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First bbrrrrr ride for a long time ......

Discussion in 'Roads, Touring, Journeys, and Travel' started by hornet, Jun 10, 2012.

  1. I needed to be in Goulburn for a church service at 10:00am Sunday so why not go for a ride on Saturday afternoon after a family birthday party, and stay over the night in, say, Canberra, and then ride back to Goulburn on Sunday morning??? Sure, let's, and let's ignore the fact that STARTING a ride at that time of the afternoon on the second weekend of June means the warmest weather of the day has already passed. Yes, let's do that too :LOL:

    By the time I'm carving along the boring Lake George section I'm getting chilly, even with the benefit of several layers of clothing and Oxford heated grips. It's about 5:20 pm and the sun has already dipped below the horizon and I'm arguing with myself about whether or not I'll stop and change my Polaroids for my normal specs. Suddenly I pass a sign; "Stop, Revive, Survive, free cuppa, 2 kms". Decision made; I can have a cuppa and change my glasses. Except ...

    As I pull to a stop the lights on the caravan go out, and a friendly traveller says, "Sorry, mate, they close up at 5:00". I know these things are staffed by volunteers but don't people need to stop, revive and survive after 5:00pm?

    Anyway only a few cold kays into the Motel on the outskirts of Canberra. Except the switch on the Oxfords seems not to want to work. But on balance, the nice concierge allows me to park the bike under the awning directly outside the window of the room, instead of out in the cold and the frost of the carpark (y).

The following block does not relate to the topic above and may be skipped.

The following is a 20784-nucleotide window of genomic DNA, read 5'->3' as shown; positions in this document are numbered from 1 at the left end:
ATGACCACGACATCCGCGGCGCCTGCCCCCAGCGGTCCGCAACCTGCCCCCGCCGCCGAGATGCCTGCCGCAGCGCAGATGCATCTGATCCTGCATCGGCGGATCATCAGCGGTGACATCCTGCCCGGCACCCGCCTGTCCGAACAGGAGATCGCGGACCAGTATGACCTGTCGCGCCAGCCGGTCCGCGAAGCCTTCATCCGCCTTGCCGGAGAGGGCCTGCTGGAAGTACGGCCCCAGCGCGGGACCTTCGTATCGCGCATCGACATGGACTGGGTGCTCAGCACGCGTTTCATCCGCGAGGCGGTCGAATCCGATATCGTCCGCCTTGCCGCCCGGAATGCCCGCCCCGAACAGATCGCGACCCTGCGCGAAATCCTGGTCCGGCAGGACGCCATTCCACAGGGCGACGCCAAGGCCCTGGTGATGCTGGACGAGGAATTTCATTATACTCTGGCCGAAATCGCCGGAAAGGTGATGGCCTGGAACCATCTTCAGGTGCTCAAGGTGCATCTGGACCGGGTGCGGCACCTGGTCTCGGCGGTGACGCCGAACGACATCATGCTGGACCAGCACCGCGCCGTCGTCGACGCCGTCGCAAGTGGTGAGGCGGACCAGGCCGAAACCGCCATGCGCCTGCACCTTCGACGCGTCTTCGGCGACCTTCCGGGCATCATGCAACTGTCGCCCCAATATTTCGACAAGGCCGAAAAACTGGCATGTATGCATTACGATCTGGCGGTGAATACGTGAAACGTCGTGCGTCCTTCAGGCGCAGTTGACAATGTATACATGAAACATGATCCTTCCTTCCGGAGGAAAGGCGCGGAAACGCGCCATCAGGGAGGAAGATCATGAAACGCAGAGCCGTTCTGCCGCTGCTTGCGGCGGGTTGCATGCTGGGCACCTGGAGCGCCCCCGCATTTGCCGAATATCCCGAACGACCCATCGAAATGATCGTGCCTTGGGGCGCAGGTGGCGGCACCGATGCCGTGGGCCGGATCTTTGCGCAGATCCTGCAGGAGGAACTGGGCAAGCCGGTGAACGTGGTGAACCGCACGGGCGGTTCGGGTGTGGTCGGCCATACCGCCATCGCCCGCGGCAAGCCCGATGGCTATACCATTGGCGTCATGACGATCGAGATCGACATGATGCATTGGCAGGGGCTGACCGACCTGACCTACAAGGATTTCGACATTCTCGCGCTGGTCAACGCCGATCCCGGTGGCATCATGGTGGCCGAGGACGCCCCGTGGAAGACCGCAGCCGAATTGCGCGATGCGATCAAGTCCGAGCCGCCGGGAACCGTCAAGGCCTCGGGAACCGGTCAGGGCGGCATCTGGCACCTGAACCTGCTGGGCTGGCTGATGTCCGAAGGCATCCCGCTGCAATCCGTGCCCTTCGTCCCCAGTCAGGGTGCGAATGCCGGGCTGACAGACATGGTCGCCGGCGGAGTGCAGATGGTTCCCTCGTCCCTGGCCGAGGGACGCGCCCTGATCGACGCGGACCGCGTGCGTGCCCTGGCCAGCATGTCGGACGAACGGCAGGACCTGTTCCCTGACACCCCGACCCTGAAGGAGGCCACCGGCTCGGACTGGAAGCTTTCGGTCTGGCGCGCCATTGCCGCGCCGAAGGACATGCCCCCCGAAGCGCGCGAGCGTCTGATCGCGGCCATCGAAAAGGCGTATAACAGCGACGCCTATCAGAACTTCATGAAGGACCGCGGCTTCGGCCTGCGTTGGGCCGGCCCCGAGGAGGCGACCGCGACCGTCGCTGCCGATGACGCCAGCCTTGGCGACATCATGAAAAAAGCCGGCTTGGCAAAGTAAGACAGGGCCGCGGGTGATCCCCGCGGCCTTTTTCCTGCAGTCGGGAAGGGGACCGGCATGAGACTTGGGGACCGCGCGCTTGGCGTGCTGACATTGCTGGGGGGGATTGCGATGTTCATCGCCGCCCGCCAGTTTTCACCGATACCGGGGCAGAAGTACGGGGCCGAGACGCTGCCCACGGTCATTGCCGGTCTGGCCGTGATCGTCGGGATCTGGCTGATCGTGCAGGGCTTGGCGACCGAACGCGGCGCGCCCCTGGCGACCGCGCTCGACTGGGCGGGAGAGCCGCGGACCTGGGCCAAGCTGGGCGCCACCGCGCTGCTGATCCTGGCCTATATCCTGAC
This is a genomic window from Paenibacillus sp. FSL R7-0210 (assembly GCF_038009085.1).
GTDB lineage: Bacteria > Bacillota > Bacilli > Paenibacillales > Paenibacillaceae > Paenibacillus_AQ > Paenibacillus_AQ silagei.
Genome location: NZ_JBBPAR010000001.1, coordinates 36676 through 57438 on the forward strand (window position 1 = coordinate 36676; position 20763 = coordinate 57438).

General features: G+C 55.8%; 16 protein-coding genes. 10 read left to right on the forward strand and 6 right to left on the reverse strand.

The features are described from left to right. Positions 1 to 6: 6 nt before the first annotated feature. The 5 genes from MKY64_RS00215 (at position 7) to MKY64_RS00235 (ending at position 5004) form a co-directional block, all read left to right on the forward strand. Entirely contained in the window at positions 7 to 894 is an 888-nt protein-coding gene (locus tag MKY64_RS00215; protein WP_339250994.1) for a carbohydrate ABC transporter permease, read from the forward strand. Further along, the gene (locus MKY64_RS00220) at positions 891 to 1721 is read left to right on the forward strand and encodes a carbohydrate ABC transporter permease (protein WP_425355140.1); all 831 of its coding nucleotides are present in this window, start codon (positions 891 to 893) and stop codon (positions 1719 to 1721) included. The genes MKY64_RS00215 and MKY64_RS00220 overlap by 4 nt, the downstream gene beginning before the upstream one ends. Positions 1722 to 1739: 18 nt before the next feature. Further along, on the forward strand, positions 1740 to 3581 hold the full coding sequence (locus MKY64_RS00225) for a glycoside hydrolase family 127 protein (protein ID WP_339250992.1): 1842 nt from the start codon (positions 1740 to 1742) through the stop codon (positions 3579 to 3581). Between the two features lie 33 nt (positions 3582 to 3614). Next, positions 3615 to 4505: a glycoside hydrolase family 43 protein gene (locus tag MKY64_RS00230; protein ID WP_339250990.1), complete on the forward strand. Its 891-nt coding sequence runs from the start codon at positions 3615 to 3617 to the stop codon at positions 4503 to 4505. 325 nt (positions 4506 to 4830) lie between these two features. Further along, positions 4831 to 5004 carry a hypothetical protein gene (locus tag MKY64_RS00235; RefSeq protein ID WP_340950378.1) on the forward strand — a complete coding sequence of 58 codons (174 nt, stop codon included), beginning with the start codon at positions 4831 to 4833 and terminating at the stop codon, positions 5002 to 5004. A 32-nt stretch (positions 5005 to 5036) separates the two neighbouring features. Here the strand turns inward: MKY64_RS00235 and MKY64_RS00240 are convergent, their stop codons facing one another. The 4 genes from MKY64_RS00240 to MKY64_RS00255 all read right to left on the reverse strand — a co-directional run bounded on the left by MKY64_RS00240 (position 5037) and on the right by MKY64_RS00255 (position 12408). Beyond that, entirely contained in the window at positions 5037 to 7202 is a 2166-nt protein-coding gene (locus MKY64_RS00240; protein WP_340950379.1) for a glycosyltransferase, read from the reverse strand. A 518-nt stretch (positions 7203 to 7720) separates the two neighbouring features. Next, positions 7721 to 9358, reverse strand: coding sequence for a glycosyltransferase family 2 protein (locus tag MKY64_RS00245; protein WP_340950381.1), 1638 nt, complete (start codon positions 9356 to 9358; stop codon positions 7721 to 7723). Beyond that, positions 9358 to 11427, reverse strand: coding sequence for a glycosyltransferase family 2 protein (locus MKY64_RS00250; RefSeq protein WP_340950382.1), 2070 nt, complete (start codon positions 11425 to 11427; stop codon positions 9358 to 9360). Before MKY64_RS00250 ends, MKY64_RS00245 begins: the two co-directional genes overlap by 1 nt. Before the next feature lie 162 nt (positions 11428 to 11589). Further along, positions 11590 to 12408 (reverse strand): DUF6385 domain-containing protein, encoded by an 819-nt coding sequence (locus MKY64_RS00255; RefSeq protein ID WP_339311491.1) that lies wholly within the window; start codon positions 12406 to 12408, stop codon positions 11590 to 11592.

SLEPT IN, bed too warm and comfortable, I woke up at 8:30!! Dress in record time after a quick glimpse through the curtains and a quick 'thank God' for clear blue skies. The grass is crackly cold but I don't have time to admire it. Fuel up at the garage near the motel and hit the road. This is going to be chilly, but easy. Except that at Lake George a thick fog descends and lasts all the way to Goulburn, compounding the cold. Once again Oxfords prove their worth; I have found that I can switch them on with my gloves OFF but the switch is just a bit too difficult with them on. I arrive safely and slightly damp with a quarter of an hour to spare.

    My 'stay-warm' formula for this trip?

    Starting from the top.

    Netrider neck warmer
    Bonds singlet.
    Long-sleeved skivvie
    My dress leather jacket (so I had something vaguely 'dress' on for preaching at church :LOL:)
    My seven year old MotoDry winter jacket, with its winter liner zipped in.
    Long compression pants
    Custom-made hand-knitted knee-warmers (actually since the cover from the top of my socks to most of my thigh, more leg-warmers)
    Draggin Jeans
    Explorer socks
    Dri-Rider Nordic waterproof (yes, they really are) boots...
    RJays Black Ice gloves, the jewel in the crown, seriously GREAT cold weather hand protection

    And, of course, my steely resolve and manly disposition :rofl:

    Works for me...
  2. Yikes!